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Tuesday, July 17, 2001



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Agra summit labours over Kashmir -- Vajpayee, Musharraf yield nothing in verbal match

Sukumar Muralidharan

AGRA, July 16

WELL over six hours after the visiting Pakistan President, Gen Pervez Musharraf, rescheduled his departure from Agra to continue discussions with the Prime Minister, Mr Atal Bihari Vajpayee, the outcome of the historic summit meeting between the estrange d neighbours remains in doubt. Speculation continues to hold the field in an environment of complete opacity about the status of the talks.

Gen Musharraf's change of schedule renewed hope on both sides that an agreement could be crafted. This was the first positive signal to come out on a day when India and Pakistan seemed to be moving perilously close to a breakdown of mutual communications .

It was clear when the two leaders began their slated one-to-one dialogue just before 11 a.m. that a major effort would be needed to restore the possibility of a sustained engagement between their countries. All elements of symbolism were cut out as Mr Va jpayee and Gen Musharraf narrowed their focus to the substantive elements of a joint statement that would accommodate, without seeming to gloss over, the wide divergences on Kashmir.

The day's deliberations began against the background of a statement issued late last night by Major-Gen Rashid Quereshi, military spokesman for the visiting Pakistani President. By reaffirming the Pakistan position that a resolution of the Kashmir issue was an essential prerequisite for movement on any other matter of bilateral interest, Maj-Gen Quereshi was obviously seeking to dispel the notion that the Pakistan side had relented in some measure on its "core concern".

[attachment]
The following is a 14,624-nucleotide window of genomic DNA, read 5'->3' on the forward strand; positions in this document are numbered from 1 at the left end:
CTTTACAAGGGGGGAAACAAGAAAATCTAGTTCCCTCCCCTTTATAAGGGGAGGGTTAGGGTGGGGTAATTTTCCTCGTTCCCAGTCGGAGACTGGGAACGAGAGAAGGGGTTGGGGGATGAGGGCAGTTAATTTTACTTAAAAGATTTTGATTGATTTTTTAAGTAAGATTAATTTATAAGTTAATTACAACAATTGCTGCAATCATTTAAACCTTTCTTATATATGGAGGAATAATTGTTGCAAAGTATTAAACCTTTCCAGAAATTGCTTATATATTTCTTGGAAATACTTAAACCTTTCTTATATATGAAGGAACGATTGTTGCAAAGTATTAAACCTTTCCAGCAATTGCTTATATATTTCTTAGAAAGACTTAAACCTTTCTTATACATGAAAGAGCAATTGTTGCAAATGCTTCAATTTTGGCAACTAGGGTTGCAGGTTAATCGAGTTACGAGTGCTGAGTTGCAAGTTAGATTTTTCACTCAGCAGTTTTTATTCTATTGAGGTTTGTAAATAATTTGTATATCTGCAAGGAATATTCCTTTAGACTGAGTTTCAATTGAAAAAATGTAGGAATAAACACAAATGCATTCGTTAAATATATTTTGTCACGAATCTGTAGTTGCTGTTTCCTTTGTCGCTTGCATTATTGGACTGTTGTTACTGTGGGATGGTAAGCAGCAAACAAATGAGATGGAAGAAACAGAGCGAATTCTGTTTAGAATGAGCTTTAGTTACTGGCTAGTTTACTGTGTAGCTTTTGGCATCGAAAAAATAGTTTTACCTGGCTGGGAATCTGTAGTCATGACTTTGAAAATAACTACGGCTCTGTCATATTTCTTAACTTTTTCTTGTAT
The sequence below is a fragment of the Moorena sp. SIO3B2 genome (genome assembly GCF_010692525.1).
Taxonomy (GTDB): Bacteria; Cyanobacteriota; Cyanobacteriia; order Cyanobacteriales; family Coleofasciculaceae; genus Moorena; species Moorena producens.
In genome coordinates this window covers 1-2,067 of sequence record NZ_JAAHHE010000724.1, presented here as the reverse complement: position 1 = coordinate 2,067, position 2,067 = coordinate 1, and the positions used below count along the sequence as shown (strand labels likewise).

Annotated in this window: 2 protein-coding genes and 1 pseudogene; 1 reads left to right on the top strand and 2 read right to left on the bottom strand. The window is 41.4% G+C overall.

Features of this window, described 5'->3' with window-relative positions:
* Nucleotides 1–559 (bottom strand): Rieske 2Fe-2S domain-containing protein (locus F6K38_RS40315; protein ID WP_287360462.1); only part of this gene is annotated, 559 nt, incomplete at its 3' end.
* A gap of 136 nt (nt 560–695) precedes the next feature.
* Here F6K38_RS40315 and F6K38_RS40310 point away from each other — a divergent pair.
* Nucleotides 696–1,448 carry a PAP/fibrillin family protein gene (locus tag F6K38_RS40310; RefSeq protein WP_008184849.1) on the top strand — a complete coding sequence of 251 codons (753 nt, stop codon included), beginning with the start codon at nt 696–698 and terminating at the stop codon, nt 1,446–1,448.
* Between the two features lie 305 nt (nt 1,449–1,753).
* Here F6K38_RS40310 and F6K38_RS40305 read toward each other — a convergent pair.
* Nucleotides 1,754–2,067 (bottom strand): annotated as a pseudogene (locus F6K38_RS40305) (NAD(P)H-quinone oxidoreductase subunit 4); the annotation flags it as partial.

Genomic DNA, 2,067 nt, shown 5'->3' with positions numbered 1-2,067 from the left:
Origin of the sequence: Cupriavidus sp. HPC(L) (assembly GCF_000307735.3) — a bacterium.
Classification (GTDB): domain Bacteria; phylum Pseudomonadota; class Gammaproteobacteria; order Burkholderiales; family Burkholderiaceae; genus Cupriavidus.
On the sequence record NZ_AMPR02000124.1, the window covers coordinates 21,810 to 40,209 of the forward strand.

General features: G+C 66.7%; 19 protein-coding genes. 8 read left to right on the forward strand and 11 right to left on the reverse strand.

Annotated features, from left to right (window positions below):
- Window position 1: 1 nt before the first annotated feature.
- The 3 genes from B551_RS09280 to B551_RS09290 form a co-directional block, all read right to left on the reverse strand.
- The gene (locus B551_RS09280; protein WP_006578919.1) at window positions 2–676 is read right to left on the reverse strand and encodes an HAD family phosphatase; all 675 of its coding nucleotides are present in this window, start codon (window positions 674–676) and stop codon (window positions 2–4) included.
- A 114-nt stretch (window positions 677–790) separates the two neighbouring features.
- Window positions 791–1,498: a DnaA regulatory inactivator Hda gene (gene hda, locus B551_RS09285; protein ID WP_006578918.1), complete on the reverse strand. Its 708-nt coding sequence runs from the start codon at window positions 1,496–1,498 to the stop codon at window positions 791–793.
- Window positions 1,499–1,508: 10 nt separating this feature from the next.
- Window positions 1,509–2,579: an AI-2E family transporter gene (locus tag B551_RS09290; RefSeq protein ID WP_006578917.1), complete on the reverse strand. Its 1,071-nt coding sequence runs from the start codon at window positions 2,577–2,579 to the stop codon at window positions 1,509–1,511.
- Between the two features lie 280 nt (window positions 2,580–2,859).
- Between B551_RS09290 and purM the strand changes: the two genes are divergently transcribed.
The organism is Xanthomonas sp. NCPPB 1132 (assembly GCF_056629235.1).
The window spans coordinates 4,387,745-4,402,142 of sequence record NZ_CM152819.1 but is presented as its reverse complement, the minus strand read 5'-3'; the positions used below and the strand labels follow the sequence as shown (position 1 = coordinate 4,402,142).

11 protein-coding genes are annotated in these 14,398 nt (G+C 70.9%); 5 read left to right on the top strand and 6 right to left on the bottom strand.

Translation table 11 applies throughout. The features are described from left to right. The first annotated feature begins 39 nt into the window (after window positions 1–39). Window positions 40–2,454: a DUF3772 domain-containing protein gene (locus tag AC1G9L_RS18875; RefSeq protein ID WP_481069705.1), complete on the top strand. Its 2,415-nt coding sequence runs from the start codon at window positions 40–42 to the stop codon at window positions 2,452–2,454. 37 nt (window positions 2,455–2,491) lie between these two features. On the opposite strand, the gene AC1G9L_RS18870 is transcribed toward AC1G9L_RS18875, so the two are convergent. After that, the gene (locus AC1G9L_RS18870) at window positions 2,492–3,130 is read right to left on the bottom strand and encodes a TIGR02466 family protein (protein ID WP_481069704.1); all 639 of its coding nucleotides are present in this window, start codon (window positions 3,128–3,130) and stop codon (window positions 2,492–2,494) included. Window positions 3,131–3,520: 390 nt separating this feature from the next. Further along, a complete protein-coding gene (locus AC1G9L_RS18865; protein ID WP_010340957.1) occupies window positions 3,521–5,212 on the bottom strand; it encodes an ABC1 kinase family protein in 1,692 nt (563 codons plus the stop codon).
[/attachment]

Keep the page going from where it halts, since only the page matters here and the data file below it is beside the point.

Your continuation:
This impression had arisen just hours before, as a consequence of the account of the day's negotiations conveyed by the Union Minister for Information and Broadcasting, Ms Sushma Swaraj.

A more conclusive rebuttal of Ms Swaraj's remarks -- which held the field as the Indian position until her own formal denial today -- was delivered by Gen Musharraf at his breakfast meeting with leading Indian journalists. "She talked about everything -- trade, prisoners of war, cross-border terrorism", said the Pakistan President in reference to Ms Swaraj's remarks, "but ladies and gentlemen, we spent most of our time discussing Kashmir."

The burgeoning controversy over her remarks compelled Ms Swaraj to issue a clarification. "I am not a saboteur," she said to a group of journalists at the Agra summit media centre. In a more broadly elaborated disavowal carried by various television netw orks, she admitted that Kashmir had indeed been discussed, and that her sole purpose yesterday was to highlight the issues that are of priority to India.

Most observers are convinced that Ms Swaraj's disclaimer of any intention to "sabotage" the talks was unnecessary. Rather, they are convinced that her remarks only indicated that the Indian and Pakistani delegations went into their talks with unbridgeabl e differences which persisted through the first day of talks.